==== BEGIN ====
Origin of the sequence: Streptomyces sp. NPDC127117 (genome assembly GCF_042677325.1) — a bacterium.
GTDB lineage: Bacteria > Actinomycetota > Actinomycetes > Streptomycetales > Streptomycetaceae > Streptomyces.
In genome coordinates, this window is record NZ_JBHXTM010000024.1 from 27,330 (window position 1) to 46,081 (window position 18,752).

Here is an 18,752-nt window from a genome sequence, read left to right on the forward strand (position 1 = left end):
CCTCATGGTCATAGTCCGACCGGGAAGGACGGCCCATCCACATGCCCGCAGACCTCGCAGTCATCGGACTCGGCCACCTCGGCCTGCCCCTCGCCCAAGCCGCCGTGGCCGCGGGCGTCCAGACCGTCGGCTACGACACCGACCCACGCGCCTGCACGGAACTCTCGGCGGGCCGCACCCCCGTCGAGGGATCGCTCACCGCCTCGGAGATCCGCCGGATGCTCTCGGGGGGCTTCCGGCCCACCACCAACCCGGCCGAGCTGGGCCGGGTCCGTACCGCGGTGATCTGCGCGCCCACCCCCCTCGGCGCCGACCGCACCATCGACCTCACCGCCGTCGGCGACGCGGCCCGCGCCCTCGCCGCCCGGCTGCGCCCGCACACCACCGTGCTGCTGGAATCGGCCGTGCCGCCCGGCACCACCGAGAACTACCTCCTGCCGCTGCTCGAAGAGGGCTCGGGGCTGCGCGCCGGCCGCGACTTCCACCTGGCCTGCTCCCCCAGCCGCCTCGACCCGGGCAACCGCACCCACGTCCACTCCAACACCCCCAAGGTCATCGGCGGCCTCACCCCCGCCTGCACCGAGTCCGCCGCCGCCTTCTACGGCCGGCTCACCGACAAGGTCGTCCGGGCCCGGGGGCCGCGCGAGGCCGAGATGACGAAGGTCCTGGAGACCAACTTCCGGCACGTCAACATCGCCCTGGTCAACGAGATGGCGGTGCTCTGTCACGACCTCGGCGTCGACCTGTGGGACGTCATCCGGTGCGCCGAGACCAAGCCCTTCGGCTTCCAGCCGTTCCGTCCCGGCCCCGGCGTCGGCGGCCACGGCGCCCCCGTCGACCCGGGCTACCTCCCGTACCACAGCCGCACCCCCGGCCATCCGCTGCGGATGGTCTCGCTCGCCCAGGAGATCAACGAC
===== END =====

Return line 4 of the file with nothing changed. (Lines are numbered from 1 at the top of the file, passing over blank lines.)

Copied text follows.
Here is an 18,752-nt window from a genome sequence, read left to right on the forward strand (position 1 = left end):